Finally, the knowledge that Hearthstone's information is protected from disaster is reassuring. "We could lose all of our servers and still have immediate access to our data," Meltz says. "We are on the verge of an expansion, and we do not need to put servers in the new locations, because we are comfortable with the reliability of Syncplicity's servers."
Cloud access and mobile access are two of the megatrends in enterprise content management, according to Jeetu Patel, general manager of the Syncplicity business unit at EMC. (The other two megatrends he identifies are big data and social media.) "Users were beginning to set up cloud storage on their own using consumer tools, but organizations did not like losing control of their content," says Patel. "We wanted to provide a solution that was just as easy to use, but was also compliant with enterprise policies."
Increasingly, delivery to multiple mobile devices is a part of enterprise content management. "Users may want to access content on different devices, depending on what they are doing," Patel explains. "They need a way to access files across those devices, as well as with people both inside and outside the organization such as partners or contractors." Syncplicity also offers the other benefits associated with SaaS applications, such as having rapid feature updates without placing a burden on the IT staff.
Lightweight content management systems complement but will not replace full-fledged ECM systems. "They are two different systems for different purposes," Patel says. "A company would not use Syncplicity by itself for a clinical trial process, for example, but if the company is using EMC Documentum, Syncplicity can be embedded into the workflow so that appropriate content can be easily shared."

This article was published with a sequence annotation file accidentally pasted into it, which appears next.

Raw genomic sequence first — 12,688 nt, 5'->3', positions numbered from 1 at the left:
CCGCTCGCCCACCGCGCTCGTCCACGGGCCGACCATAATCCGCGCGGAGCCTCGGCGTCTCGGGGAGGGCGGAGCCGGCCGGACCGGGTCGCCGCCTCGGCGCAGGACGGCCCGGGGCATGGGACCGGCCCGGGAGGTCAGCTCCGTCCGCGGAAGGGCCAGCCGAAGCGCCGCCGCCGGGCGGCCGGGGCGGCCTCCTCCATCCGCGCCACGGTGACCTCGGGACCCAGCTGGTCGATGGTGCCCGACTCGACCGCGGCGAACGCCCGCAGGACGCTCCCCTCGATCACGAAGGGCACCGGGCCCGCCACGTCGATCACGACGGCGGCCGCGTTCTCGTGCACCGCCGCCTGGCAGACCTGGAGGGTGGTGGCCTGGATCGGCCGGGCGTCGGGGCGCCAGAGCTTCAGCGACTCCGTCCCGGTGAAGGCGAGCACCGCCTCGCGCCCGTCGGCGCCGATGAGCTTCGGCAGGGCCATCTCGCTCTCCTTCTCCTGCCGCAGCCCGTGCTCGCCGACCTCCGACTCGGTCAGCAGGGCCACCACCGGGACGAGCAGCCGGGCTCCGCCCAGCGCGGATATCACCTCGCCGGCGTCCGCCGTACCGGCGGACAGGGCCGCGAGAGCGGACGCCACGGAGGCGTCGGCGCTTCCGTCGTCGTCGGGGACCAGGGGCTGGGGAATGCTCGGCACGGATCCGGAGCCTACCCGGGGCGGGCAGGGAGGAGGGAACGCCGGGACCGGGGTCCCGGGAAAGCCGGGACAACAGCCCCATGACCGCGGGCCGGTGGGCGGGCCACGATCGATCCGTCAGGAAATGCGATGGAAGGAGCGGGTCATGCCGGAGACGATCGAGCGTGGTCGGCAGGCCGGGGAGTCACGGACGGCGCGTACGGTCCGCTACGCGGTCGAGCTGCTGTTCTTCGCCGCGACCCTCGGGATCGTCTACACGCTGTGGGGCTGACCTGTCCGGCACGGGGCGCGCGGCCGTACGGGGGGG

In the city of Wichita Falls, Texas, development of mobile access to content evolved from a records management application using Laserfiche. "We were transitioning from paper to electronic records throughout the city," says Patrick Gray, systems applications analyst for the city. "After seeing what a neighboring county was doing with Laserfiche, we believed that our records management requirements could be met by this product."
The first application was in the city clerk's office. "These documents were easy to get into electronic form, because they are standardized and no business process was involved," Gray says. The health department, which handles inspections of restaurants and other facilities, had a larger number of forms and was implemented next. Initially, a workflow was not included, but was later added.
Noticing that Laserfiche had an iPad app, Gray began considering ways in which a mobile device could be used in the Wichita Falls municipal court. "I ended up with a list of 18 possible actions," he recalls, "and then evaluated each one for feasibility and productivity, focusing first on ways in which the judge could use the iPad. For example, I asked the judge if he could render decisions from the bench." Fortunately, the city judge was a proficient computer user and was enthusiastic about working collaboratively to use mobile technology to support productivity.